Drag yourself out of bed, depressed Predators fan. Peel your face off the pillow; blink away the light that means a new day came anyway, no matter how little you wanted it to. Let the memories of last night, and your Stanley Cup final loss, rush in. It’s all going to hurt. I’m going to show you a couple of videos you’re going to hate. They’re going to hurt, badly. I promise this is a good thing.
It should have been a good goal. You know that; I’m just saying everyone agrees with you, so there’s no reason to argue about it or get defensive. Filip Forsberg’s second-period shot squirted through Matt Murray, and Colton Sissons was right there to tap it home. It should have been 1-0 Predators, and who knows how the rest of the game and the series go if Nashville takes the lead there? Maybe they even win the Cup. Fuck...maybe they win the Cup.
But it wasn’t a goal. Referee Kevin Pollock, in the corner along the boards, lost sight of the puck and blew his whistle before Sissons put it in. The puck didn’t even disappear into Murray’s gear; it was clear to everyone in the building and everyone watching on TV and every other person on the ice that play was still live. You can see Pollock’s positioning on the replay that starts at 0:48 of the video—he was in the one spot on the ice where an official could lose sight of the puck. And he happened to be quicker with the whistle than officials usually are, or ought to be.
The call, as it was, was right. Pollock is supposed to blow the play dead if he can’t see the puck. It’s not reviewable, as frustrating as that is in a league where an offside call 20 seconds before a goal can be reviewed to determine whether a skate blade was an inch off the ice. When the whistle blows, play ends and players stop skating, and it would be impossible to put that genie back into the bottle.
Does that make you feel any better? No it does not. You got screwed, by a more obvious blown call in a more crucial situation than any team in recent memory.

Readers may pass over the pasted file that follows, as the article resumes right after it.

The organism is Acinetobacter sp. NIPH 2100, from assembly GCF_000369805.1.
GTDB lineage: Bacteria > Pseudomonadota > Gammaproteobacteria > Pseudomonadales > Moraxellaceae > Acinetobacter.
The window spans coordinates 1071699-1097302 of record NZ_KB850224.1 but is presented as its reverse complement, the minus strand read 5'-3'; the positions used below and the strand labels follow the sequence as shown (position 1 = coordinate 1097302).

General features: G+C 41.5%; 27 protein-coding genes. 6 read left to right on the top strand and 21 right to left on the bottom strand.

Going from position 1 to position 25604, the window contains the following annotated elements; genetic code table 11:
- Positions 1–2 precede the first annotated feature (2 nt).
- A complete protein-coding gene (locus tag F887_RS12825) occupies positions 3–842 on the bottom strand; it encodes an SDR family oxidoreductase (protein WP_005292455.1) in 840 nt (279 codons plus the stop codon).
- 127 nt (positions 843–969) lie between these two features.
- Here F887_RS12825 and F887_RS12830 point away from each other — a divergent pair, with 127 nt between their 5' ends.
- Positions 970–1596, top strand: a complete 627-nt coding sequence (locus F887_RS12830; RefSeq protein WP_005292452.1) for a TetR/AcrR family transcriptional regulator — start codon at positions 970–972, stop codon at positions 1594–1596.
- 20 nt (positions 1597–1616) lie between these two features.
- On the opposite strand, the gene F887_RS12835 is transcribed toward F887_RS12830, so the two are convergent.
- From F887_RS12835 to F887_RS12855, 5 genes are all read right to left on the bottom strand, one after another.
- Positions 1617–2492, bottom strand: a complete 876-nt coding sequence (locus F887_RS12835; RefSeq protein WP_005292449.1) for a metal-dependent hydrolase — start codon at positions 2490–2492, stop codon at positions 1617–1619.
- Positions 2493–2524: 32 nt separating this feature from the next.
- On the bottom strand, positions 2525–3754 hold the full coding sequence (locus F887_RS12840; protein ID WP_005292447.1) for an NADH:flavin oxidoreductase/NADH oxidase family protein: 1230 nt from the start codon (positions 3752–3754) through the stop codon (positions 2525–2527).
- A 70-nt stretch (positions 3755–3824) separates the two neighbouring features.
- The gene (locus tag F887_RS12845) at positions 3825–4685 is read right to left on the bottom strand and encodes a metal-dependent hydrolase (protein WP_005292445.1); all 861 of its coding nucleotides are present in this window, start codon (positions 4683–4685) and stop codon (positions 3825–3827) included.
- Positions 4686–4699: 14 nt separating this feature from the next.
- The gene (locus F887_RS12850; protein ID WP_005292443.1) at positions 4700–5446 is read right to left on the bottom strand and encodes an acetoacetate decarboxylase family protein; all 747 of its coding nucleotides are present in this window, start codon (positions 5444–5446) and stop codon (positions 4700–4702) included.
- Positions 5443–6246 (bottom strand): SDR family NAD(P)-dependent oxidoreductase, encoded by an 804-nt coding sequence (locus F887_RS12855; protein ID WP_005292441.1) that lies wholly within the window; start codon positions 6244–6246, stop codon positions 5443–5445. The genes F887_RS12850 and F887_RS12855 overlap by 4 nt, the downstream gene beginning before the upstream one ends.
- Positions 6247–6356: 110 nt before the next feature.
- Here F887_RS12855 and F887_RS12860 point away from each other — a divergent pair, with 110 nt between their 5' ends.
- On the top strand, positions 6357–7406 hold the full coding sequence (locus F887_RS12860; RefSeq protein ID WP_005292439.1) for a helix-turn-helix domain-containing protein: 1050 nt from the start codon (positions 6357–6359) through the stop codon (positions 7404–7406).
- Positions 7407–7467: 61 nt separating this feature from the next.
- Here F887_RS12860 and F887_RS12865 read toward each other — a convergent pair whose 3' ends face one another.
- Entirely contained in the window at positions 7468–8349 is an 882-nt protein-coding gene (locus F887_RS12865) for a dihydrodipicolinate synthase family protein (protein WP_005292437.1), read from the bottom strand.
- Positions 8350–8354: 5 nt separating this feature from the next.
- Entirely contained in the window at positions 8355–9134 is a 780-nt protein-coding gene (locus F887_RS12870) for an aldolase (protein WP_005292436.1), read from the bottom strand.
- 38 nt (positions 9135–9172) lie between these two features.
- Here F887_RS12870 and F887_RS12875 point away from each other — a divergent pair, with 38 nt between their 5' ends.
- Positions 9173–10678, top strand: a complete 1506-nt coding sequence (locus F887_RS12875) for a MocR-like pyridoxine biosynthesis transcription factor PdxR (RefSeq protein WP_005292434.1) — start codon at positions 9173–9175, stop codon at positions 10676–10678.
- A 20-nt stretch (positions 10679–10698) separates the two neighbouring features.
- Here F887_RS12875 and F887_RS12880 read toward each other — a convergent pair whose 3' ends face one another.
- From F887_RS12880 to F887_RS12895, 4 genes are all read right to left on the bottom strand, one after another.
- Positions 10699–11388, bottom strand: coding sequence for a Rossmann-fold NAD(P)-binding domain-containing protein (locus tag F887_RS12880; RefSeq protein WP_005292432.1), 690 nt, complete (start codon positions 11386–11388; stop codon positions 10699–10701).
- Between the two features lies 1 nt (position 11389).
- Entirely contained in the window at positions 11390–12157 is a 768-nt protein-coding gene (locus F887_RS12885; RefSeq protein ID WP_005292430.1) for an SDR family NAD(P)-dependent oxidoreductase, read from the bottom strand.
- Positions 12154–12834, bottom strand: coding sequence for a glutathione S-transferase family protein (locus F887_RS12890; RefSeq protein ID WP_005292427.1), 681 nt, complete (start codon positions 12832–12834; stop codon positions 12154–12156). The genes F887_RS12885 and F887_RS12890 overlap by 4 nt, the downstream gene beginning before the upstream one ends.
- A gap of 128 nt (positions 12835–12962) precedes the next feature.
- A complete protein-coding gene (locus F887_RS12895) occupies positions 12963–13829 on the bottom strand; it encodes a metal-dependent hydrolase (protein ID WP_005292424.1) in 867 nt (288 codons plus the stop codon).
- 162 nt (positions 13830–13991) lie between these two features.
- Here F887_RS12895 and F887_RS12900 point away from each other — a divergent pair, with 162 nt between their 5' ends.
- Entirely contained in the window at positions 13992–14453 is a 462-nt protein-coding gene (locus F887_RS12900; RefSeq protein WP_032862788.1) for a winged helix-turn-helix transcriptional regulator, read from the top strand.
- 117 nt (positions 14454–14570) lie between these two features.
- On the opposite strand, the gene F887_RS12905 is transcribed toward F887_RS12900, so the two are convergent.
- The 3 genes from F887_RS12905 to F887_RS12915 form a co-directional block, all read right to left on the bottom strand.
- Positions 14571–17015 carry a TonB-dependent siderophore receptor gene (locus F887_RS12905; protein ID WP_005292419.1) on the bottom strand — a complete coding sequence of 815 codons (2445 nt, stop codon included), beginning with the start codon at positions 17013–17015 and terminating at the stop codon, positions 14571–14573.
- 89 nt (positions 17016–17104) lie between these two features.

Here’s another video. I swear this is leading somewhere and isn’t just sadism.
Can you remember a flukier goal? The puck bounced perfectly off the end boards, rolled up and off the back of the goal cage, and hung in the air for Patric Hornqvist, who did the only thing he could possible do: whack it and hope for the best. It banked off of Pekka Rinne’s back and in, and on a sequence where the Predators didn’t do anything wrong, they ceded the game- and Cup-winning goal. What a shitty way to lose, especially because the Preds “deserved” their goal that didn’t count more then Penguins deserved theirs that did.
By now, maybe you, the heartsick Predators fan, have gone back to bed or have trudged to work in a zombified daze. Somewhere between last night and, let’s say, the end of this week, the acute pain of the what-ifs (what if Ryan Johansen didn’t get hurt?) will give way to a numb ache. That’s the acceptance, and it never really goes away—it’ll forever be there waiting to be triggered by a random mention or stray thought. You’re stuck with this.
I don’t need to tell you this right now, but sports are so, so dumb: All the happiness that is waiting for you at the end of a championship season can not possibly outweigh all the pain of the failed seasons it takes to get there. But that’s the exchange rate we all agree to when we sign on for this whole fandom thing. And it is an investment. The suffering eventually comes back, magnified as joy. Maybe it’s a lie we tell ourselves, that’s it’s worth it, but if we all of us buy into it, it’s better to live that lie than the truth.